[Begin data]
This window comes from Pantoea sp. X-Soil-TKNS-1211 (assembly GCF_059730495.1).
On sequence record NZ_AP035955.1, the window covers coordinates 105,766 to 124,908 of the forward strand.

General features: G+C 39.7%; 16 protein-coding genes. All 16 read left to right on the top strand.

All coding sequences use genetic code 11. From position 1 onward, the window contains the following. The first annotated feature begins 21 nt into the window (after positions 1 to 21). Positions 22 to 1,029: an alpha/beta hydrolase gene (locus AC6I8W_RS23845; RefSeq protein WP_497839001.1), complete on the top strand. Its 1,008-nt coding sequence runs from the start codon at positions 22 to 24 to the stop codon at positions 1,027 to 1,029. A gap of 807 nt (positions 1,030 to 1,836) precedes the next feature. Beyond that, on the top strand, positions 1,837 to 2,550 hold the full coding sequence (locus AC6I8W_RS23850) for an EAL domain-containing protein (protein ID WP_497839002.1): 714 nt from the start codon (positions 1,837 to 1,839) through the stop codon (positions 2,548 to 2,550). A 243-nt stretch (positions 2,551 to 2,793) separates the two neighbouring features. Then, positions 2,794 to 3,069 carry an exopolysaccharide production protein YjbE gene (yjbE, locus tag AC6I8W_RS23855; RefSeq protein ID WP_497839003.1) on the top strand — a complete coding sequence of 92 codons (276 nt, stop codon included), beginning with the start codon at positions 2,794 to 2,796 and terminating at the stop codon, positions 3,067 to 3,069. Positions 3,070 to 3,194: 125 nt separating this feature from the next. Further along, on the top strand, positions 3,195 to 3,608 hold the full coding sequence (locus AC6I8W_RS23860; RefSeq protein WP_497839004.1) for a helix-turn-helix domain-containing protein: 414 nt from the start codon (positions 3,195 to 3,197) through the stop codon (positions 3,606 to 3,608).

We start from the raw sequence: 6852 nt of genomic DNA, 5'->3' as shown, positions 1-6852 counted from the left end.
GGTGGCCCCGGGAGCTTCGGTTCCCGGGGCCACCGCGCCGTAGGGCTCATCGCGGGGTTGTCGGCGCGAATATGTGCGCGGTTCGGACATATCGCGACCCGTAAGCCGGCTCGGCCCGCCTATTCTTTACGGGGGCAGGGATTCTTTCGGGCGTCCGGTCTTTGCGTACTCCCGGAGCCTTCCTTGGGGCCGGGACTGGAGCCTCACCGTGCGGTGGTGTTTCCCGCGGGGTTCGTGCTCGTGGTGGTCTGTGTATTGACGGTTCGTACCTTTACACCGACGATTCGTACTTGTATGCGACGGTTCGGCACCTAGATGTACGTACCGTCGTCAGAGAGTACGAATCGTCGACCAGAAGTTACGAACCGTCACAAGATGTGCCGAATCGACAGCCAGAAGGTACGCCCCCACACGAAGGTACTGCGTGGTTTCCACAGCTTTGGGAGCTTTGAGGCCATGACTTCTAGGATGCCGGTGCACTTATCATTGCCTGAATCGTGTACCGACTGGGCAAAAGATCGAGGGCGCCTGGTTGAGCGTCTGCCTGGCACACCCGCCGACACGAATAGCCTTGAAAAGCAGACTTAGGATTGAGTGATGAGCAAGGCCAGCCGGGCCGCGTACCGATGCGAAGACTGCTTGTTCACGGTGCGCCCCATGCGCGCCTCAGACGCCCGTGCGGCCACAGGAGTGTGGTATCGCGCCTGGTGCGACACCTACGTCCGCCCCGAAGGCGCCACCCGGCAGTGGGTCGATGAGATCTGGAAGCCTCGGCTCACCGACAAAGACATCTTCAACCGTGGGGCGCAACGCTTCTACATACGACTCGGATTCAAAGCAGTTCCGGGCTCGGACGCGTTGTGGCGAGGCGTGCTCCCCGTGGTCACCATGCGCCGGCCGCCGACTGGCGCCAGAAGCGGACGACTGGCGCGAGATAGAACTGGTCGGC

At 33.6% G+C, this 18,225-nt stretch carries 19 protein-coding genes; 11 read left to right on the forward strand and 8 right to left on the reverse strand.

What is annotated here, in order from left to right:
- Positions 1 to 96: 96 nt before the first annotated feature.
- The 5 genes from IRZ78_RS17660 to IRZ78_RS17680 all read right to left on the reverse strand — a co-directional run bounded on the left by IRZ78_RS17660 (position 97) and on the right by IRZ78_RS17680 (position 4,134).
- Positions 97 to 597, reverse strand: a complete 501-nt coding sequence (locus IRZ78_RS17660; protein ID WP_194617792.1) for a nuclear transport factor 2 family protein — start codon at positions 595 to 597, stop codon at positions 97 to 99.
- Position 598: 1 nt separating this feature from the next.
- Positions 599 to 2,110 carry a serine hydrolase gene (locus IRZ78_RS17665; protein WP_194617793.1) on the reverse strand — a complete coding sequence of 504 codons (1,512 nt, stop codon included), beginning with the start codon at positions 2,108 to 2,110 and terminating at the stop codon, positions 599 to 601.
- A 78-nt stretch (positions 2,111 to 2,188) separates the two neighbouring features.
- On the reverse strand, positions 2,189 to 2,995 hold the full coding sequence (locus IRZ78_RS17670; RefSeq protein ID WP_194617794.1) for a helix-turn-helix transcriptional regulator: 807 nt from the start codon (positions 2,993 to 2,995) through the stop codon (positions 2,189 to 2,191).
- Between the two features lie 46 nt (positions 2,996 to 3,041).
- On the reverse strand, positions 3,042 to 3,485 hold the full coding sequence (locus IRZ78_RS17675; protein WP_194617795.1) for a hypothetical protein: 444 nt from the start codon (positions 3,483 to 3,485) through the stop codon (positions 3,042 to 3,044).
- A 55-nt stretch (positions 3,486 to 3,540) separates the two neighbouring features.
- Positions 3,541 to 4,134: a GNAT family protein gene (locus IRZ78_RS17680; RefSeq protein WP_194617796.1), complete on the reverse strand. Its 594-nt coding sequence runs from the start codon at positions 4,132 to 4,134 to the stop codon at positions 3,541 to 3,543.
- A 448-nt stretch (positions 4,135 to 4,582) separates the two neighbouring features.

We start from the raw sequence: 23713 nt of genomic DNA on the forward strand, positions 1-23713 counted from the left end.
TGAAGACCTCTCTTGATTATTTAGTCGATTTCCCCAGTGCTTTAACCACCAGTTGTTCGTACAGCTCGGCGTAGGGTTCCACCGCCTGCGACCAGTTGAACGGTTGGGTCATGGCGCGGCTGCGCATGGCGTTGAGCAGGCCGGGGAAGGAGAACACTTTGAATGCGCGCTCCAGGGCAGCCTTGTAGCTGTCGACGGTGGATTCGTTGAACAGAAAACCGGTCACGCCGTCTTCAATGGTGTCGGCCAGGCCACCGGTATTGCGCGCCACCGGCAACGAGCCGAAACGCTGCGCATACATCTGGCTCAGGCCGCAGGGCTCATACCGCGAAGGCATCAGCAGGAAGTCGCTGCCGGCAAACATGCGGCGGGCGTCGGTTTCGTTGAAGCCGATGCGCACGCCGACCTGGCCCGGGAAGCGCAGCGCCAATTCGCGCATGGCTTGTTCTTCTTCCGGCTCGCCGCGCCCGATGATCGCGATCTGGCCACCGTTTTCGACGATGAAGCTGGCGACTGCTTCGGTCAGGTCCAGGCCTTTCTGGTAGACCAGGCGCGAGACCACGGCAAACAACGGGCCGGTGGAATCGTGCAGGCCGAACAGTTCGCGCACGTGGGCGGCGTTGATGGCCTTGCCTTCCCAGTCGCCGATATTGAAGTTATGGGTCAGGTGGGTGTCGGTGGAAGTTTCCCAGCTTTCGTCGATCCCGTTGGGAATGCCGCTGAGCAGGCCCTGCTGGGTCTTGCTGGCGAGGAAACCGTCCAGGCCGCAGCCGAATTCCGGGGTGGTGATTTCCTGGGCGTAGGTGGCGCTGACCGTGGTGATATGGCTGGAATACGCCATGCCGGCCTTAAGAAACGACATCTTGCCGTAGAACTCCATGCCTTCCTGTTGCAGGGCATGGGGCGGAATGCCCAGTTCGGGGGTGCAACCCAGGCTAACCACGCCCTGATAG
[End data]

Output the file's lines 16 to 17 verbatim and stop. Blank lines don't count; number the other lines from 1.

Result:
- Between the two features lie 46 nt (positions 2,996 to 3,041).
- On the reverse strand, positions 3,042 to 3,485 hold the full coding sequence (locus IRZ78_RS17675; protein WP_194617795.1) for a hypothetical protein: 444 nt from the start codon (positions 3,483 to 3,485) through the stop codon (positions 3,042 to 3,044).